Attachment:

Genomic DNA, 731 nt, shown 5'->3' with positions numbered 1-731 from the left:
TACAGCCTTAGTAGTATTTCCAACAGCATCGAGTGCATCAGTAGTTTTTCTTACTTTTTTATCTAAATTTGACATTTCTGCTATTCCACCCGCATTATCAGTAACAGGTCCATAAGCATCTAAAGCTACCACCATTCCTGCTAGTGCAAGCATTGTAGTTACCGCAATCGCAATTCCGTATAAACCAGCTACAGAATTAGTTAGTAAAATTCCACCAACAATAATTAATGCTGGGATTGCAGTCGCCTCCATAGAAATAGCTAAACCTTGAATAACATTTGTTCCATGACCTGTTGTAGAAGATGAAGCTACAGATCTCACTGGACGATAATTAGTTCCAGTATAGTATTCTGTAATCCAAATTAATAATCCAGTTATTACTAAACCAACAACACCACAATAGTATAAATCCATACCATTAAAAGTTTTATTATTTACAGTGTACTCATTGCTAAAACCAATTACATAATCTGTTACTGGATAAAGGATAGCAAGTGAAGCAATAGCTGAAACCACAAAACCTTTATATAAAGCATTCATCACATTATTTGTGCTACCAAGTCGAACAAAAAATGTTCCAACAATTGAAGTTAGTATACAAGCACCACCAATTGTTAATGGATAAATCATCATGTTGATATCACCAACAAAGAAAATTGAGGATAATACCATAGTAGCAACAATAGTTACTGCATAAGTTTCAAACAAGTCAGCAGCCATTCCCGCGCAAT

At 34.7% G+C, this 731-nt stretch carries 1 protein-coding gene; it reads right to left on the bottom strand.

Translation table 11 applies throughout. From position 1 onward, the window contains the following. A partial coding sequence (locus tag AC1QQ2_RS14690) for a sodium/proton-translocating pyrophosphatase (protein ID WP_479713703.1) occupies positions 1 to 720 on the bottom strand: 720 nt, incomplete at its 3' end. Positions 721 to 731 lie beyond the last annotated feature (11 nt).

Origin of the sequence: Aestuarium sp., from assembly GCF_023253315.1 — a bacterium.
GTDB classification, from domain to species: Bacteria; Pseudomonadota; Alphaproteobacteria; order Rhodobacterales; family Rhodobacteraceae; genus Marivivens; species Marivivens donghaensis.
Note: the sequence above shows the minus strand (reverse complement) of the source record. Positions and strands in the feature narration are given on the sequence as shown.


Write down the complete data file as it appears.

Genomic DNA, 731 nt, shown 5'->3' with positions numbered 1-731 from the left:
TACAGCCTTAGTAGTATTTCCAACAGCATCGAGTGCATCAGTAGTTTTTCTTACTTTTTTATCTAAATTTGACATTTCTGCTATTCCACCCGCATTATCAGTAACAGGTCCATAAGCATCTAAAGCTACCACCATTCCTGCTAGTGCAAGCATTGTAGTTACCGCAATCGCAATTCCGTATAAACCAGCTACAGAATTAGTTAGTAAAATTCCACCAACAATAATTAATGCTGGGATTGCAGTCGCCTCCATAGAAATAGCTAAACCTTGAATAACATTTGTTCCATGACCTGTTGTAGAAGATGAAGCTACAGATCTCACTGGACGATAATTAGTTCCAGTATAGTATTCTGTAATCCAAATTAATAATCCAGTTATTACTAAACCAACAACACCACAATAGTATAAATCCATACCATTAAAAGTTTTATTATTTACAGTGTACTCATTGCTAAAACCAATTACATAATCTGTTACTGGATAAAGGATAGCAAGTGAAGCAATAGCTGAAACCACAAAACCTTTATATAAAGCATTCATCACATTATTTGTGCTACCAAGTCGAACAAAAAATGTTCCAACAATTGAAGTTAGTATACAAGCACCACCAATTGTTAATGGATAAATCATCATGTTGATATCACCAACAAAGAAAATTGAGGATAATACCATAGTAGCAACAATAGTTACTGCATAAGTTTCAAACAAGTCAGCAGCCATTCCCGCGCAAT

At 34.7% G+C, this 731-nt stretch carries 1 protein-coding gene; it reads right to left on the bottom strand.

Translation table 11 applies throughout. From position 1 onward, the window contains the following. A partial coding sequence (locus tag AC1QQ2_RS14690) for a sodium/proton-translocating pyrophosphatase (protein ID WP_479713703.1) occupies positions 1 to 720 on the bottom strand: 720 nt, incomplete at its 3' end. Positions 721 to 731 lie beyond the last annotated feature (11 nt).

Origin of the sequence: Aestuarium sp., from assembly GCF_023253315.1 — a bacterium.
GTDB classification, from domain to species: Bacteria; Pseudomonadota; Alphaproteobacteria; order Rhodobacterales; family Rhodobacteraceae; genus Marivivens; species Marivivens donghaensis.
Note: the sequence above shows the minus strand (reverse complement) of the source record. Positions and strands in the feature narration are given on the sequence as shown.